Parts of a 170-year-old fort in the Gereshk district of Helmand were demolished last week by Taliban fighters, witnesses on Friday told The National.
“In the last two days, we have seen them [the Taliban] destroy part of the Bala Hisar. When we enquired they told us they want to build a madrassa [religious school] in its place,” said Ahmadullah Rafiq, 25, a student from Helmand.
Most of the main wall on the outside of the fort was torn down using a bulldozer, eyewitnesses said. Only a part of the tower remains, because demolition was stopped before the machine reached it.
The Taliban, who took control of Afghanistan after the fall of the capital Kabul on August 15, have a long history of destroying historical structures they deem to be un-Islamic.
Pictures of Bamiyan’s famous Buddha statues being blasted to rubble by Taliban munitions 20 years ago are etched in the memories of locals and heritage enthusiasts around the world. The group also destroyed archaeological artefacts in the National Museum in Kabul during their last regime from 1996-2001.
But Taliban officials have denied being involved in the demolition of the Gereshk fort and say they have ordered the destruction to stop.
“This is a historic fort, dating back to almost 170 years and it is a part of Afghanistan. The news of its destruction came to our elders and we ordered it to stop,” said Ahmadullah Wasiq, Taliban’s culture committee deputy.
Situated in the heart of Gereshk, the fort is a significant historical landmark for the locals in Helmand, Mr Rafiq said.
“These are not just buildings but our history. It was passed down to us from our ancestors. We should be proud of it, and not destroy it,” said Mr Rafiq, whose name has been changed to protect his identity.
Local historian Mujtaba Mohammadi said the fort is of important historical significance..
“The fort, located close to the Helmand river, a very beautiful neighbourhood, was built during the first Anglo-Afghan war between 1839 and 1842,” he said.
“It was named after Timurlane of the Timur Empire, and was the centre of the resistance against the British under the rule of Ghazi Mohammad Ayub Khan. Some of the strongest fights were managed from this fort,” he said.
In later years, under King Amanullah Khan in the early 1900s, it was used as a Karwan-e-Saray, where travelling traders would spend the night while passing through the region, once part of an important trade route.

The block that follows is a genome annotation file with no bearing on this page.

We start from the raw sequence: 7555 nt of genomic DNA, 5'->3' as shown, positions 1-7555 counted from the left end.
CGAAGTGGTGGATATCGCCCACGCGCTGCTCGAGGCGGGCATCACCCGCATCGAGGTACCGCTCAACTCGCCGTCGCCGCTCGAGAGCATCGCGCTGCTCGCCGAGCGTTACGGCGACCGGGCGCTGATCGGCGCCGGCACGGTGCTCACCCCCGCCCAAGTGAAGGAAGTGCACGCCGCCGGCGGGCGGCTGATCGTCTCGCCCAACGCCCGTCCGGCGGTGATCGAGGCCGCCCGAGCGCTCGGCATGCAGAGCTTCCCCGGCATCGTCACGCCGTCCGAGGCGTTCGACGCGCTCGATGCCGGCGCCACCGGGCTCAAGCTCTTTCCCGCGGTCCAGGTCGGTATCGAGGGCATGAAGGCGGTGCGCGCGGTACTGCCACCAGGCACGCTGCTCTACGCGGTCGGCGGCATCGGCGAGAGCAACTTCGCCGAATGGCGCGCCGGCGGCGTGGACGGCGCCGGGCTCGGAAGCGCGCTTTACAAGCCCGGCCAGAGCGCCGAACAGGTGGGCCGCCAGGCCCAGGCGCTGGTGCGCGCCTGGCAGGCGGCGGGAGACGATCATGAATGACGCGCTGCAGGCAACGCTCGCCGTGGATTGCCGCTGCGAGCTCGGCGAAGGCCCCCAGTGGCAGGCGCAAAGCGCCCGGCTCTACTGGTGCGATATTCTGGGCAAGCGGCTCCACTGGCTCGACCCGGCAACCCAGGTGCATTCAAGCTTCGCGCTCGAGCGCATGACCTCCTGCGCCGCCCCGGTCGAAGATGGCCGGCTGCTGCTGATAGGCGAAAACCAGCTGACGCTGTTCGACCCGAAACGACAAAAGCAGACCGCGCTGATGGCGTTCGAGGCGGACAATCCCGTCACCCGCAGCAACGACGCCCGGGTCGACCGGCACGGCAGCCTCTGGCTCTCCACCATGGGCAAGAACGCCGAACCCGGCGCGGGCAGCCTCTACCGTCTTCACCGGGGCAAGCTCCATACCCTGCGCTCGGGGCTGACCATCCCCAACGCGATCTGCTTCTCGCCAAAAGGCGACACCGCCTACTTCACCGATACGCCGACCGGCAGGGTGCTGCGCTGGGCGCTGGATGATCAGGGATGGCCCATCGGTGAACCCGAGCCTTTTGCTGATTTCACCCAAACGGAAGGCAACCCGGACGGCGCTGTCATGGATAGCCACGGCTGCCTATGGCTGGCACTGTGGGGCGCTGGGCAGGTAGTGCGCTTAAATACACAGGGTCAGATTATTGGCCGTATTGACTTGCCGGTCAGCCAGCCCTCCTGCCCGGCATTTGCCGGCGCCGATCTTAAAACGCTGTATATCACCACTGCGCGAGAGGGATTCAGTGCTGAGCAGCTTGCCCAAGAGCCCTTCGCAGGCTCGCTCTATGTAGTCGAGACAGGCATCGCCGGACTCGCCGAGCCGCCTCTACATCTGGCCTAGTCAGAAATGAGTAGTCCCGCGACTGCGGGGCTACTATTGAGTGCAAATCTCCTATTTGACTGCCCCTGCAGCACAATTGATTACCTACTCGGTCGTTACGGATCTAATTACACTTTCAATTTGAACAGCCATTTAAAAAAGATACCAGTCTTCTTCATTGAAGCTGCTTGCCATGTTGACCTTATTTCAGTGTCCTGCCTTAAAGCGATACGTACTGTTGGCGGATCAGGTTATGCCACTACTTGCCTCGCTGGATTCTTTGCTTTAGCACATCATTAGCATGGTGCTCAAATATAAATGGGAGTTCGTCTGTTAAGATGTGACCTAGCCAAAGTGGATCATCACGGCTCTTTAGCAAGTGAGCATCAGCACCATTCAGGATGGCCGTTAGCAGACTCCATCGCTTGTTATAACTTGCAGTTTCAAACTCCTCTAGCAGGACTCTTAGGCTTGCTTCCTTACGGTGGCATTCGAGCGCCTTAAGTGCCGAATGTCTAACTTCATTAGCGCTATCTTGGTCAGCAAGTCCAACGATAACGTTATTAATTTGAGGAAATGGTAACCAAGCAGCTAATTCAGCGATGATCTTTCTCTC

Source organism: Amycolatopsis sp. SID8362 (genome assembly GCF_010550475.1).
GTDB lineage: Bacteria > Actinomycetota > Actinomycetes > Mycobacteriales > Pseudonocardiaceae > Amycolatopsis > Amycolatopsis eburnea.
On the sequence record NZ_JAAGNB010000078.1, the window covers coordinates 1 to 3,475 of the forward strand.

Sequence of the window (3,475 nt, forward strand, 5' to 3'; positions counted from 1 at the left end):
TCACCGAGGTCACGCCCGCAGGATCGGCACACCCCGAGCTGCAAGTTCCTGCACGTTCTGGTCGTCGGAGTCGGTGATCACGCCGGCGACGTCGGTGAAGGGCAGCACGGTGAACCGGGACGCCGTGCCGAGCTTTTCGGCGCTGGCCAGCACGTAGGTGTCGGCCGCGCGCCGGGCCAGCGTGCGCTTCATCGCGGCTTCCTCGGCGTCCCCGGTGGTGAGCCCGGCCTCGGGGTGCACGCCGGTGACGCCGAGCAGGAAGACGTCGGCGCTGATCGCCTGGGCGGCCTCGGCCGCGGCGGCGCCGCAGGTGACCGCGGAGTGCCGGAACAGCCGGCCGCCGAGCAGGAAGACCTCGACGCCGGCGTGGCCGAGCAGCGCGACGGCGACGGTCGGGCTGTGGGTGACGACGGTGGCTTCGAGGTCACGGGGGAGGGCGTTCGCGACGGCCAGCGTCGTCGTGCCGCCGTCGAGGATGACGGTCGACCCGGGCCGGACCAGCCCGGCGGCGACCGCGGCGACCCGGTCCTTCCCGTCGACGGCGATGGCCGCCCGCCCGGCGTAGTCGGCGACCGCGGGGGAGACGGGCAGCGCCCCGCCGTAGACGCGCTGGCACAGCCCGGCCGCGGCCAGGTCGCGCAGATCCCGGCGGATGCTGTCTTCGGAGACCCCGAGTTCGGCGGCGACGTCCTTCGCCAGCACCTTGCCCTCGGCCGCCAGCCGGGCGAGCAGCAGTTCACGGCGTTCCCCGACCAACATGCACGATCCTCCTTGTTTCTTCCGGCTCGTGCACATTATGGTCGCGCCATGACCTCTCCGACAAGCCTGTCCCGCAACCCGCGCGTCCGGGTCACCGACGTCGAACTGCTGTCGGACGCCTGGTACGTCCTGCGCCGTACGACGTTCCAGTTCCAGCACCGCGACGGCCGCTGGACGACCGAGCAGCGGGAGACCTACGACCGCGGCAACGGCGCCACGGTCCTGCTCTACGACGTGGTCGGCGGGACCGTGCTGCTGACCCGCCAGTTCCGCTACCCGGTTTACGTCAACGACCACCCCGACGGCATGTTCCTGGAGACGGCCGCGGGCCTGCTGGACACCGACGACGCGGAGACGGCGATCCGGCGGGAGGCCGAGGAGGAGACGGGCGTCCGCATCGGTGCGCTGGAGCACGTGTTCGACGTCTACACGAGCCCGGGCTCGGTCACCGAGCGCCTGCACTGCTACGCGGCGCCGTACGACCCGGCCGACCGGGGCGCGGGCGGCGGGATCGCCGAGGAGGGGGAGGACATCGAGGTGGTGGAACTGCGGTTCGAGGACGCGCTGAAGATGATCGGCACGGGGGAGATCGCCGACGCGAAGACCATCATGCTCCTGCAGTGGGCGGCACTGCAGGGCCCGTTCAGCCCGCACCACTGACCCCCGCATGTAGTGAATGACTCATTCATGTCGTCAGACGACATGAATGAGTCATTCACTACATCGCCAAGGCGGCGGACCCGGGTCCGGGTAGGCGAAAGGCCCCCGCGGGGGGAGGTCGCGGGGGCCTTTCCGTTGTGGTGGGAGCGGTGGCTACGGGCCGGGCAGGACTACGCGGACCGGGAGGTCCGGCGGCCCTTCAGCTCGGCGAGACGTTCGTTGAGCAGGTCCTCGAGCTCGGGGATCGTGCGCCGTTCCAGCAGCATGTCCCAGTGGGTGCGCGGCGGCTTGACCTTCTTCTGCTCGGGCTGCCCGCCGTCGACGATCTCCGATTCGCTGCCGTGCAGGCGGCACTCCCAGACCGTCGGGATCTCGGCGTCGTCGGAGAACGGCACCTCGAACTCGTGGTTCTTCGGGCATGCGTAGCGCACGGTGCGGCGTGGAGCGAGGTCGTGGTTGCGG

“There are many similar forts in the area, a very historical neighbourhood, that were used by traders including Bost,” he said, referring to another historical monument close by.
But the structures have fallen into disrepair in recent decades as war raged around them, and have also been used by various powers without restoration. “The previous government used it as an army base, and before that it served as a prison,” Mr Rafiq said.
Mr Mohamnadi, who also works in the local Department of Culture, expressed dismay over the disregard for Helmand’s historical culture.
“At the department, we would receive many complaints over the mismanagement of such forts. People would do agriculture inside it and allow water to clog.
He said the nearby Bost fort and the land surrounding it had been taken by local residents and even as an army bast by the Afghan government.
“Everyone is trying to loot historical sites. Either they don’t know the history or even if they do, it doesn’t matter to them,” he said.
While Mr Mohamnadi appreciated the Taliban’s quick response in stopping the demolition of the Gereshk fort, he urged the group, which now controls much of Afghanistan, to take proactive steps to restore historical structures.
“These forts don’t just belong to the people of Gereshk but to all of Afghanistan. It is the duty of every Afghan to protect their history,” he said. “Under the previous government, there were plans to renovate it in the coming years, but unfortunately over 50 per cent of this fort has now been destroyed,” he said.
“Any historical monument represents our identity and values. It is the Taliban’s responsibility to not only protect and restore them [but to] prevent further destruction of our identities,” Mr Mohamnadi said.
Mr Rafiq agreed. “I am not against building madrassas. But we have so much unused land; they can build two, even three madrassas there. What is the need to destroy our history?” he said. “This is a reminder of how our ancestors fought bravely for the values of freedom."